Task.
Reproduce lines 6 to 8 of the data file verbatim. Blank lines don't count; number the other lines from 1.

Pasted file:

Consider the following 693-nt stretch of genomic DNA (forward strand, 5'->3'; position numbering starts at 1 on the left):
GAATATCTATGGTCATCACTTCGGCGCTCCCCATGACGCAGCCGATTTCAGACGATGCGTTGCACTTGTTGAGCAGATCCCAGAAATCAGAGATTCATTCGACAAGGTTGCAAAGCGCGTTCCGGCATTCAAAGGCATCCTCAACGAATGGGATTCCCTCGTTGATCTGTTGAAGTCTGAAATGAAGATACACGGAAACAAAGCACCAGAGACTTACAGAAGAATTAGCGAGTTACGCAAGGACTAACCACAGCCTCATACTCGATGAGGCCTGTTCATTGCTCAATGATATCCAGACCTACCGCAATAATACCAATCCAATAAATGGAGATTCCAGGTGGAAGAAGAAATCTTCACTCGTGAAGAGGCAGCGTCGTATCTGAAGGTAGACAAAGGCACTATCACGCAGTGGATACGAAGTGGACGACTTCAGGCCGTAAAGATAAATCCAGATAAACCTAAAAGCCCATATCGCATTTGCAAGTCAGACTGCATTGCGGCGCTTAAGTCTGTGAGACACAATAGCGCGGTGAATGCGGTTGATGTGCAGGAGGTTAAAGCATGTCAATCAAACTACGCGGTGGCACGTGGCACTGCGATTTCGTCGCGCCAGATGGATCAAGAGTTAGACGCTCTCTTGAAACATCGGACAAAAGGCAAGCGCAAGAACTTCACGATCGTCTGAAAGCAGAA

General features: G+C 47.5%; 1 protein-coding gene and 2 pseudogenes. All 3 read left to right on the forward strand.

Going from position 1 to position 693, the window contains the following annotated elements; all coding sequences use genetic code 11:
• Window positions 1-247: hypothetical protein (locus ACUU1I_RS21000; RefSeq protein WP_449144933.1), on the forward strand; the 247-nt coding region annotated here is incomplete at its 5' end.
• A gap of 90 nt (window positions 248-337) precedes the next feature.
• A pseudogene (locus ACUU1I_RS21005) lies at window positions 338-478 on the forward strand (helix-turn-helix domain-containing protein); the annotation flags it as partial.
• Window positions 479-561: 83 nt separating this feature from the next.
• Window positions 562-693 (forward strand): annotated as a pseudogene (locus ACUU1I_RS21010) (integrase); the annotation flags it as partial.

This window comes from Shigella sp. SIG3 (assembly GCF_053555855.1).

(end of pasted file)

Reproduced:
• A gap of 90 nt (window positions 248-337) precedes the next feature.
• A pseudogene (locus ACUU1I_RS21005) lies at window positions 338-478 on the forward strand (helix-turn-helix domain-containing protein); the annotation flags it as partial.
• Window positions 479-561: 83 nt separating this feature from the next.